But, returning to my point, sex seems central to intimate and romantic relationships. If it is a means of intimate communication, and communication is the secret to a lasting and healthy relationship, why don't we gay men talk about it that way more often? When I'm online I see a lot of guys claiming to want more than casual encounters. But we're men, and men are socialized to want sex, so there's often the caveat of having fun while waiting for Mr. Right. That's in some of my profiles too. But this seems to follow the trope of sex as sport or separating emotion from sex and just having fun. But do I really want to have sex with someone I don't even really like? And how do we refocus sex from fun to intimate communication between partners once we find the right guy?
I've read profiles of guys who were recently out of long-term relationships who wanted no strings, no commitment, and just to have fun. That right there seems to be a way of acting out on hurt feelings by drowning in as much dick and ass as they can get, which then makes me think they can't actually separate out emotions from sex. It instead sounds like they want to punish themselves or their ex, using sex as a self-defacing act to fuel self-loathing over a failed relationship. But even more than that, when sex is such an intimate act, a kind of interaction that is so out of the ordinary and places people in uniquely vulnerable positions, doing it with someone you have no reason to trust seems slightly self-defeating, if not self-destructive.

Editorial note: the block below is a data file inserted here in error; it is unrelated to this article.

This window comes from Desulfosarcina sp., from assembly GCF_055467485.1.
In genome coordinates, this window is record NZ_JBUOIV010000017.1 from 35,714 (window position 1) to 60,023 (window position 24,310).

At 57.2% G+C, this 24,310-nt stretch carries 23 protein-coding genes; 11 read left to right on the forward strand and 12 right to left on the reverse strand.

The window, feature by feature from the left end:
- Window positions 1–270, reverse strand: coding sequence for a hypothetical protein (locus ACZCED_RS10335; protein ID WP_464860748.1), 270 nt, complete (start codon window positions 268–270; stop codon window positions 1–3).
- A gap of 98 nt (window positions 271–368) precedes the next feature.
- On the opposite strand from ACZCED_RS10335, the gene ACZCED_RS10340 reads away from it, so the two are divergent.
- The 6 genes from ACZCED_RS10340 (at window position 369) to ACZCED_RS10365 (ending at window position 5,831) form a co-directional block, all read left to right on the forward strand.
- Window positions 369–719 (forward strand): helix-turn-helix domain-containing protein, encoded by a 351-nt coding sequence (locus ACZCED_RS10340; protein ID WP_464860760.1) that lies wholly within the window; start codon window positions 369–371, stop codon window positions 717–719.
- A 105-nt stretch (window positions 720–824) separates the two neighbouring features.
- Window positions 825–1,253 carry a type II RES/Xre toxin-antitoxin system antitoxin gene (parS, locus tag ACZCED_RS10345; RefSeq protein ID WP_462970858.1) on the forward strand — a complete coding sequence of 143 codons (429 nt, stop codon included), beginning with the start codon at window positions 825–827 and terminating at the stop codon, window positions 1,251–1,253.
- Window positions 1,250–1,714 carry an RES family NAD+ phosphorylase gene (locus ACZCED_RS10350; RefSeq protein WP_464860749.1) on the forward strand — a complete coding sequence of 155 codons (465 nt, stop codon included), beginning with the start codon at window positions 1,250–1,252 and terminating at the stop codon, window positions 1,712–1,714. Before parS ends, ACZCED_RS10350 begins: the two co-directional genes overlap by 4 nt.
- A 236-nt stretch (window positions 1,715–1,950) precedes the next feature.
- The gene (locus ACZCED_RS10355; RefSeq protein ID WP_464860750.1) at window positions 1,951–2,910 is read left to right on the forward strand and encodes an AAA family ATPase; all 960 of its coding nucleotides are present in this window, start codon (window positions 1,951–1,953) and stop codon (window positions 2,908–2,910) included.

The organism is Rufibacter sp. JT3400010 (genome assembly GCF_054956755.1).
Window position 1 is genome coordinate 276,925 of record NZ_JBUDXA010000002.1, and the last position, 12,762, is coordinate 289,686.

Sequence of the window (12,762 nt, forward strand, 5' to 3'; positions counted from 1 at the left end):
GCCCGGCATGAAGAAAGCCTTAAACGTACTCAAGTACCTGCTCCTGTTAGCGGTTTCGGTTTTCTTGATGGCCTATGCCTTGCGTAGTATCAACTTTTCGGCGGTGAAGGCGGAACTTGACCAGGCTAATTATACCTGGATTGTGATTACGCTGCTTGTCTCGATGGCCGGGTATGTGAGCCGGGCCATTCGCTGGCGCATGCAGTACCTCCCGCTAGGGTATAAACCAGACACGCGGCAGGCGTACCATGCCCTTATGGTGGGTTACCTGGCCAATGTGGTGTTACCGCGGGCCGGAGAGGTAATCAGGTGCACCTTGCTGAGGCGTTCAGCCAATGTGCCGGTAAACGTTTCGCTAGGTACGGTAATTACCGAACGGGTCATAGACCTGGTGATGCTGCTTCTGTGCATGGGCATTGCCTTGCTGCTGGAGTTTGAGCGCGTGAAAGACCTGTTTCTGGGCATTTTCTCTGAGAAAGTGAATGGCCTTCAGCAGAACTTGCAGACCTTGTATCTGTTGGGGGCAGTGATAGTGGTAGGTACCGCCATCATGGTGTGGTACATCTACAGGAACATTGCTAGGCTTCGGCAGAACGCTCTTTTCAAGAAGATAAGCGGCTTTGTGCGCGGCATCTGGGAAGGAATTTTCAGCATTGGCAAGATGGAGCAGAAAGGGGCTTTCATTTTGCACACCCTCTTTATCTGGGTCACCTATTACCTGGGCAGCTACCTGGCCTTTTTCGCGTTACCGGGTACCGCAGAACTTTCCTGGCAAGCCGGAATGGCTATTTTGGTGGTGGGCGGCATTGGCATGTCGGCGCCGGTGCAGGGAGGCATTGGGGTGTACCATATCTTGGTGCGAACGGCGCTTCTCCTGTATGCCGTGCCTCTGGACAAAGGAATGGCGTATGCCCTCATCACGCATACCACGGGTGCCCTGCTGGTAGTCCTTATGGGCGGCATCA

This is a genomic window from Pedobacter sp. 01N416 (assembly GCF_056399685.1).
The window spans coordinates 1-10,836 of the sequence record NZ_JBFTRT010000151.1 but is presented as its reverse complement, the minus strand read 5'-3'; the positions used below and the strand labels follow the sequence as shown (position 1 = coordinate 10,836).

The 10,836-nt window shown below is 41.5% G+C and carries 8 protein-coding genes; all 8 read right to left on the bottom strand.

Now, we have very few models of what commitment looks like among gay men, one of the few reasons I sometimes envy lesbians despite all the systemic disadvantages they face. Marriage equality has changed that, and there are more and more gay men benefiting from the validation that legal recognition provides. But our cultural dialogue on sex still focuses so heavily on disease and non-exclusive sexual behavior that it is hard to develop and sustain attitudes of intimacy and trust. This is certainly true as a single person; I then imagine it is true for couples. While all relationships are work, and while it takes a lot of emotional security to trust a partner over the course of a long-term relationship, it is especially difficult to do so as gay men. One of my few couple-friends who are making it work have discussed the pressures of maintaining the trust and communication in their relationships. They have to deal with the pervasive attitude among single gay men that one or both of them is fair game despite their committed status. They then tried to develop more friendships with other couples only to find that many of them saw my friends as fair game as well, with one or both partners looking to mingle with one or both of my friends. However prevalent this may be among heterosexuals, there are two things that make it different for gay men. First, dominant narratives insist that heterosexuals are mostly sexually exclusive with partners except when men cheat. Second, the members of the heterosexual couple are presumably not attracted to the member of the second couple who is of the same sex.
None of this is meant to provide any answers to these problems. It is too easy for us to essentialize that all gay men are promiscuous, that all lesbians are monogamous, that men only want sex, and that it's all due to damage done by our parents. If we want committed relationships, however, we have to face down these self-defeating narratives and stop creating obstacles to intimacy with our (potential) partners.